Thu Mar 04, 2021 2:06 pm

Apparently the 228NG was already planned with cockpit/avionics for single pilot ops.
 
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Revelation
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Re: General Atomics Takes Over Dornier 228NG Programme From RUAG And Launches Dornier 228NXT

Thu Mar 04, 2021 3:56 pm

To me the most interesting take-away is:

- plans to develop a prototype with the option for manned or unmanned operations by the end of 2023

So we have the world's most experienced drone maker buying a manufacturer of commercial aircraft, saying their goal is to produce an optionally unmanned aircraft in the next 2-3 years.

That's pretty big news.

vfw614 wrote:
As a service for the a.net community, I spent like half an hour summarizing a number of German newspaper and aviation mag articles as, unsurprisingly, coverage about RUAG/Dornier in Germany is quite extensive, whereas nothing besides the useless RUAG press release was available in English at the time of writing.

As a matter of fact, when starting threads in the past I used to link to German-language articles - only to get flak from folks like you for linking to "useless" non-English language sources. However, if you want to try your German, here you go:

https://www.sueddeutsche.de/muenchen/st ... -1.5220999
https://www.sueddeutsche.de/wirtschaft/ ... -1.5221361
https://www.aerotelegraph.com/interview ... tpotenzial
https://www.flugrevue.de/zivil/forschun ... ffenhofen/
https://www.welt.de/wirtschaft/article2 ... erden.html

Damned if you do and damned if you don't. Typical a.net.

Thank you for the very interesting summary, yet it doesn't help to counter rudeness with rudeness. You are here long enough to know the forum rules, the link is at the top of the forum home page. Factual posts rather than opinion posts need links. English is the language of choice because our moderators cannot be expected to cover every world language. A thick skin is needed, same as any other social media channel. Expect to be flamed, it's just a part of life. Maybe next time point to the presser and say "augmented by my own reading of German-langage sources".

alberchico wrote:
Getting regulators to sign off on allowing an unmanned cargo aircraft the size of the 228 to fly around densely populated areas of Germany is going to be a very tough sell. Didn't Germany abandon the purchase of the Global Hawk UAV a while back because they could not attain an acceptable margin of safety when operating over European airspace ? Think about the amount of modifications the DO-228 will need to add redundancy, improve reliability and cover every possible contingency that an unmanned vehicle could face. Not to mention all the expensive ground infrastructure needed to control a large fleet of unmanned aircraft. It might be more cost effective to simply keep the 2 pilots. I think upgrading the flight deck to allow single pilot operation is the most practical way forward.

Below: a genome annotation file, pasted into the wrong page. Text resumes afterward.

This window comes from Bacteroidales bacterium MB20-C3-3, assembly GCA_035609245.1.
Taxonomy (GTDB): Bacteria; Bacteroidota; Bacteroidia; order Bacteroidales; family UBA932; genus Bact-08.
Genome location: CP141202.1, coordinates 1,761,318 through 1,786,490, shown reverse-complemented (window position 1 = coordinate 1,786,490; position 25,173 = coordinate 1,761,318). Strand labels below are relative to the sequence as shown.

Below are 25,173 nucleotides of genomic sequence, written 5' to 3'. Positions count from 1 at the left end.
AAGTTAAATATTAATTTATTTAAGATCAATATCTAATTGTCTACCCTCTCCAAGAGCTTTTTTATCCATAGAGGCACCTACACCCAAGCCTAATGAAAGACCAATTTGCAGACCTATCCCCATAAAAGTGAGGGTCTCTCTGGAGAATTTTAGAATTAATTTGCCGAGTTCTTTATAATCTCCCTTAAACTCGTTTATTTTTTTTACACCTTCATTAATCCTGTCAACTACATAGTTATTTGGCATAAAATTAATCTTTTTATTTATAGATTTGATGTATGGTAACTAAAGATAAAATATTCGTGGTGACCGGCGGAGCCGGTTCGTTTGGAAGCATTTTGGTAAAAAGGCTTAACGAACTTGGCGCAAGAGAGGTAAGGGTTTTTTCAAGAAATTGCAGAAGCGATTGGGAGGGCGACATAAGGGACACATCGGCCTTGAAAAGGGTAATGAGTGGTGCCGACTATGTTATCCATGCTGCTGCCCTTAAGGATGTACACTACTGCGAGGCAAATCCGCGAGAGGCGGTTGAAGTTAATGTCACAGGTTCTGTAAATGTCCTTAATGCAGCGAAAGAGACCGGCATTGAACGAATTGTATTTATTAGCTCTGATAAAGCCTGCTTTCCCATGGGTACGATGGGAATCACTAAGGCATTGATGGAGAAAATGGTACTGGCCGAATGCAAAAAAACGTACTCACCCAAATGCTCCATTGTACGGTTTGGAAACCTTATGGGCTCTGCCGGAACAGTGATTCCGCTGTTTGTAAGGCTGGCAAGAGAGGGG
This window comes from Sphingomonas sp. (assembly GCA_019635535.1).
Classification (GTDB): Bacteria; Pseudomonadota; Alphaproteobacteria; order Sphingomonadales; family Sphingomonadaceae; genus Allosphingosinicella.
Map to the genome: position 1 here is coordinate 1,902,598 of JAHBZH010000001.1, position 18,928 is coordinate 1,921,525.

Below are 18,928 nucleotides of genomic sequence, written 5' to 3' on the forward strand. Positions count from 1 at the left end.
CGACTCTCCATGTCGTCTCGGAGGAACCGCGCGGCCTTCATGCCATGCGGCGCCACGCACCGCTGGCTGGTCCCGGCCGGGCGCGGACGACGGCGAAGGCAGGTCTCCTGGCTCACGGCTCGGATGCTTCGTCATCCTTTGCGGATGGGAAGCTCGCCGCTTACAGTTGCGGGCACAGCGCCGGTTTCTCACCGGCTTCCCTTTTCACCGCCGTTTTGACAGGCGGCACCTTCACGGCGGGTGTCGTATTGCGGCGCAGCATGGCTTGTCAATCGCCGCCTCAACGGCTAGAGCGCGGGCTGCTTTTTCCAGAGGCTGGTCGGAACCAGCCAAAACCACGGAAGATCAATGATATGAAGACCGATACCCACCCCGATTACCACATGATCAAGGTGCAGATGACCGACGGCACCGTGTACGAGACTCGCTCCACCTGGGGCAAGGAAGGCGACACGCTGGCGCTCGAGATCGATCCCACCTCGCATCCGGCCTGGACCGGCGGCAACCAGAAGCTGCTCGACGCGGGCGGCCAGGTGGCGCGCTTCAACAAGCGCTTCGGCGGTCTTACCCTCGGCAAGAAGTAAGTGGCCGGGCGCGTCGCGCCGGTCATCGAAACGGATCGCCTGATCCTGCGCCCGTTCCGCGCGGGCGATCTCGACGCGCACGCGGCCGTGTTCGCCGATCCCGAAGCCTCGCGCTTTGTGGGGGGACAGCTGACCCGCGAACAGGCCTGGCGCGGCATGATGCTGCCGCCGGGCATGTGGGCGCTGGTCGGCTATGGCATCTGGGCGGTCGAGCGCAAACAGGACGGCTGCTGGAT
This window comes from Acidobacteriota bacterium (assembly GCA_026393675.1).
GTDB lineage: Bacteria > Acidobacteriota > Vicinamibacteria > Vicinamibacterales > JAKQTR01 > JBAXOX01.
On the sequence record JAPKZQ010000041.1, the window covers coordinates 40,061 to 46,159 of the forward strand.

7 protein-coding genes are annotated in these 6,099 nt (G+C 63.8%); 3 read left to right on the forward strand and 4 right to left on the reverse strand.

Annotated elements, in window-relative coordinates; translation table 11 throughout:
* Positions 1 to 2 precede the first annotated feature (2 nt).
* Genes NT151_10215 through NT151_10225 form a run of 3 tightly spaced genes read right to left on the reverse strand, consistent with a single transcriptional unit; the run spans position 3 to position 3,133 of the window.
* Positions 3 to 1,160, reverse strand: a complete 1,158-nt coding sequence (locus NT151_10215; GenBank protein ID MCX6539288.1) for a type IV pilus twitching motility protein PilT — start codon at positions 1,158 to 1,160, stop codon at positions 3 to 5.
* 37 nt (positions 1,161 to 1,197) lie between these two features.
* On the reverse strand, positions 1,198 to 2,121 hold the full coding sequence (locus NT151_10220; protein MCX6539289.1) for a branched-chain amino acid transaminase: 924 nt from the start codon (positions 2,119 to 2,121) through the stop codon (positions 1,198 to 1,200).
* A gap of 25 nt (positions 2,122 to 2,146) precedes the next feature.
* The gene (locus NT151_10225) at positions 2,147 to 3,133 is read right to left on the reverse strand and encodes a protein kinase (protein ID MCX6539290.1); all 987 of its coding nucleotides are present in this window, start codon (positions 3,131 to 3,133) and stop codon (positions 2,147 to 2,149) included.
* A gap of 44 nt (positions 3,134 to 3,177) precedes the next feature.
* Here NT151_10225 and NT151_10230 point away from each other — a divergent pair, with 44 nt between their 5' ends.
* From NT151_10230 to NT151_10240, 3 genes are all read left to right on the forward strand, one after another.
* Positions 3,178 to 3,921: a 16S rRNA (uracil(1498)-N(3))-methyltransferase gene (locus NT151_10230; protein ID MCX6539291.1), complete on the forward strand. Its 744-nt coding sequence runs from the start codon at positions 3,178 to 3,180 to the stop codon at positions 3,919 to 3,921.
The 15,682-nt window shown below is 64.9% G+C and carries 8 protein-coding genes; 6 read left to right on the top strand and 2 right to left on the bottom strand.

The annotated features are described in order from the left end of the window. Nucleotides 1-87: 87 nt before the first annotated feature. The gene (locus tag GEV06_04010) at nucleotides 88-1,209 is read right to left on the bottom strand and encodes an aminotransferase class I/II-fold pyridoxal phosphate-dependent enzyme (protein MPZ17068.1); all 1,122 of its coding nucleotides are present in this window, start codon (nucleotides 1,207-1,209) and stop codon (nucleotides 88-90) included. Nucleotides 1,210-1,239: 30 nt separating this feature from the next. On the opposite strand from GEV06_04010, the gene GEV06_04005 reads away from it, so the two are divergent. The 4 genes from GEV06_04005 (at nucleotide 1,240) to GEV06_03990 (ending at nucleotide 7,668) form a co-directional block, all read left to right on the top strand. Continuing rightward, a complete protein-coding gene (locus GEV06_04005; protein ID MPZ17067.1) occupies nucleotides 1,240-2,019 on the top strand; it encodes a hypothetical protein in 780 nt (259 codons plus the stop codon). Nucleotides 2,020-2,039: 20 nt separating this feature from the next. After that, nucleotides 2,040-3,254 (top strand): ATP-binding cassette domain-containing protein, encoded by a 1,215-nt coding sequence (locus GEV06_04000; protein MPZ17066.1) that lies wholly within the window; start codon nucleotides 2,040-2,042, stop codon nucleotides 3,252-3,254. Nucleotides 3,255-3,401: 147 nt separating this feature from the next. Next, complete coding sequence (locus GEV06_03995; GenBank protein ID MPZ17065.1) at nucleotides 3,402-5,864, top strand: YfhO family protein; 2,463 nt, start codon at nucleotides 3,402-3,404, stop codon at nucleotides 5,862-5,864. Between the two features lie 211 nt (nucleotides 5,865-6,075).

I agree. I think pretty much every new clean sheet cockpit architecture will be designed with pathways to get to unmanned operation. It just doesn't make sense to not at least design in the key architectural features needed for single pilot or unmanned operation. I think you will see an airborne cockpit looking a lot like the ones you now see for drone ground stations, highly automated and with very few "dials and knobs". Single pilot cargo flights will be used to build up a comfort level with this level of automation. Links to ground will be used to allow remote control if/when needed. Eventually if this tech advances we may see single pilot pax operations and unmanned cargo operations. The labor savings are too big to ignore.
 
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vfw614
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Re: General Atomics Takes Over Dornier 228NG Programme From RUAG And Launches Dornier 228NXT

Thu Mar 04, 2021 4:16 pm

Revelation wrote:
To me the most interesting take-away is:

- plans to develop a prototype with the option for manned or unmanned operations by the end of 2023

So we have the world's most experienced drone maker buying a manufacturer of commercial aircraft, saying their goal is to produce an optionally unmanned aircraft in the next 2-3 years.

That's pretty big news.


Indeed. and I find it surprising that it gets relatively attention inside and outside a.net. Hence my speculation whether one of the integrators or someone like Amazon is behind the move - unmanned smaller aircraft must be ideal to serve low volume markets from the larger hubs.

Revelation wrote:
alberchico wrote: